The command countrynames changes the name of a country in a dataset to correspond to a more standard set of names. By default, countrynames creates a new variable, _changed, containing numeric codes which indicate which country names have been changed. A code of 0 indicates no change; a code of 1 indicates that the country’s name has been changed. It is recommended that whenever two different cross-country datasets are being merged, countrynames is run on both datasets. This minimizes the chance that a difference in names between datasets will prevent a proper merge from occurring.

How to install
Then, click on the countrynames link and then “click here to install”.

Example #1: Usage

In this example, we use two macroeconomic datasets that have countries named slightly differently. One dataset is native to, and is shipped with Stata; the second is available on the Stata website.

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In fact, all of the spellings in the “educ99gdp” dataset correspond to the preferred names in countrynames, so nothing is required of us here. We could run countrynames just to be on the safe side, but it won’t have any effect as the countries here just happen to follow the countrynames names. It is, however, good practice to run countrynames whenever merging countries, to maximize the chances that the two datasets use the same country names.

The second dataset, using World Health Organization data, is from Kohler (2005). The data are available from the Stata website.

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We now run countrynames to standardize the names of the countries. This will rename “United States of America” to “United States”, as it was in the first dataset.

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Notice that _changed is equal to 1 for the “United States” entry, indicating that its name was once something different.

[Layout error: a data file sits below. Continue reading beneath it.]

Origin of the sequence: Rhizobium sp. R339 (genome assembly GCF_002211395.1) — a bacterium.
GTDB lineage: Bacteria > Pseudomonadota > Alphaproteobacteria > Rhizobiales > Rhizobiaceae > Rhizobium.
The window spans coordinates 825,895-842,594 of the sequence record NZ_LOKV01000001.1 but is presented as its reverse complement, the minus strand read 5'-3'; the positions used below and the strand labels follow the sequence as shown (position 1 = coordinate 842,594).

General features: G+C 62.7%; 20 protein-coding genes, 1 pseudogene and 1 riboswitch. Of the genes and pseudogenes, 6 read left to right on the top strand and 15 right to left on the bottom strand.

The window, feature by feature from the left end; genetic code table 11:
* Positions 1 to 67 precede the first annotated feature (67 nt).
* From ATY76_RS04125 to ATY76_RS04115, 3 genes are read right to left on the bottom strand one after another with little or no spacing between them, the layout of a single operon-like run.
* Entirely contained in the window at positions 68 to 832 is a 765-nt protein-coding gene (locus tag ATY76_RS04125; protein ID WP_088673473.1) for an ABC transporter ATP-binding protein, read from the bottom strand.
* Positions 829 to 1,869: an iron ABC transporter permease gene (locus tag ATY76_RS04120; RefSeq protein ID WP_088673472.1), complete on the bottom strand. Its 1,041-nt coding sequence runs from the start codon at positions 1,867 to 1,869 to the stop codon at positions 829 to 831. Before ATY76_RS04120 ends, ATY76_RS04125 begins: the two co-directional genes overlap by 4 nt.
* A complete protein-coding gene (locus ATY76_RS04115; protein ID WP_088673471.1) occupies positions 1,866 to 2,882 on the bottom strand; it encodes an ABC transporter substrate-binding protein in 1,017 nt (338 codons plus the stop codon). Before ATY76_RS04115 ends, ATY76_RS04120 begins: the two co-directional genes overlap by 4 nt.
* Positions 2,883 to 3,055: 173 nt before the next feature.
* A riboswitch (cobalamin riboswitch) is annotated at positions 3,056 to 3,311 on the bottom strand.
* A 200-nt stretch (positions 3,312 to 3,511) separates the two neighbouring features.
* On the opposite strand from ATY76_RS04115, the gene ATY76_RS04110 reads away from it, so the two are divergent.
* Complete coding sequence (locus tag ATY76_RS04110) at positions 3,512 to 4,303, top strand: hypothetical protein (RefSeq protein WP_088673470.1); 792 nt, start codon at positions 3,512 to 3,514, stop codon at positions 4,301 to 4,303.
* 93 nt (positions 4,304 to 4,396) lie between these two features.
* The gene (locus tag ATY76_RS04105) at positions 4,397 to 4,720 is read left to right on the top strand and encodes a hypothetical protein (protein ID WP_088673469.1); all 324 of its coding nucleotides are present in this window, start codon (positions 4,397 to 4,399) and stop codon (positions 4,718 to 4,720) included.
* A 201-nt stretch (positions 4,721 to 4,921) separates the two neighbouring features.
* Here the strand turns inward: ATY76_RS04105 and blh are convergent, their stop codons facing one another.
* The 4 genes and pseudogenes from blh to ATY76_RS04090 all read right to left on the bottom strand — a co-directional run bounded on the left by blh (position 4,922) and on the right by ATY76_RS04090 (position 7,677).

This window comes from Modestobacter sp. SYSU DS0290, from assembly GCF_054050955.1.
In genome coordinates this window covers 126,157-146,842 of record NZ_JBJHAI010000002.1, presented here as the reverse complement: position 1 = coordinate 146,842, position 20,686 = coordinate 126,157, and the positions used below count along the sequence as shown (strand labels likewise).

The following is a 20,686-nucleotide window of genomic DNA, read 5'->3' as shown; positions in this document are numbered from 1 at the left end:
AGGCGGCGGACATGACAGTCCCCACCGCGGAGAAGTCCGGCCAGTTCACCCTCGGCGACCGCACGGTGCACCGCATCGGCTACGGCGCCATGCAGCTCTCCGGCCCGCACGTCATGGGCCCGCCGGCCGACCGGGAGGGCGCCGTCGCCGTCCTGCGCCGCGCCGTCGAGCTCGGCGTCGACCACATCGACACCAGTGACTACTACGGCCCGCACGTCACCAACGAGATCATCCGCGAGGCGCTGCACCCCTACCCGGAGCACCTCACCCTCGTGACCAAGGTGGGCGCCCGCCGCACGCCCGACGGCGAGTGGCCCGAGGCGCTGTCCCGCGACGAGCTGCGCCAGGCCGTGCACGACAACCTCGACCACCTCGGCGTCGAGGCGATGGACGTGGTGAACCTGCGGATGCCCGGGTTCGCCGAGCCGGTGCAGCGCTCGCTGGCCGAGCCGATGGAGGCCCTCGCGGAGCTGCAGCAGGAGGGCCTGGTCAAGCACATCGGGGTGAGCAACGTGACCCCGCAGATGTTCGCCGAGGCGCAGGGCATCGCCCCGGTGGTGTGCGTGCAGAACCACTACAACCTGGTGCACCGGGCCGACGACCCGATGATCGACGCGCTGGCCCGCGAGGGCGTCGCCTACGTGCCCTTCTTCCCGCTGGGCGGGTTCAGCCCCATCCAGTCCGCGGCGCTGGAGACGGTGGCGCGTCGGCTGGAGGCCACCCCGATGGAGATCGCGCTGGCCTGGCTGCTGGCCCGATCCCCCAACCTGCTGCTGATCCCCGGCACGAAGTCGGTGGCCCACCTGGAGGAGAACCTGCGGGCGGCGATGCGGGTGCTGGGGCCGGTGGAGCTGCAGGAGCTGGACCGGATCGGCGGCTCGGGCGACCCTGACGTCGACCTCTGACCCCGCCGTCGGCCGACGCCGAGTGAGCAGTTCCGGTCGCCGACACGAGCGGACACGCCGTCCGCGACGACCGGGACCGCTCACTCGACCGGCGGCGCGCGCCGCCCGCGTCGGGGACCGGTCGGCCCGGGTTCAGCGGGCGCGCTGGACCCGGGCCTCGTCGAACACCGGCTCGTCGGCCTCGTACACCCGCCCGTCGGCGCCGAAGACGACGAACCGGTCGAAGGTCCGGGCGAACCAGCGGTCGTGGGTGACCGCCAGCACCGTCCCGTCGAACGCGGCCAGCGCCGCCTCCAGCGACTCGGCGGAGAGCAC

Having run countrynames on both datasets, we have increased the chances that countries in both datasets follow the same naming convention. We are now safe to merge the datasets.

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The merge results table above is important. It is the results of merging a dataset that used the countrynames command (master: who2001.dta) and a dataset that did not use the countrynames command (using: temp1.dta). If the using dataset includes a country name that is not renamed with countrynames, then it will appear in the merge results table above.

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How to add, remove or change country names within the command

It is possible to add, remove or change the country name entries within the countrynames command. After opening the countrynames.ado file with a do-file editor (any text editor), it is possible to delete country name entries, add new entries or to change spellings according to the user preferences. Any changes made to the countrynames.ado file should be saved. The discard command will refresh the countrynames command with the user updates along with all the ado installations to Stata. It is recommended to confirm the updates to the countrynames command with a merge table.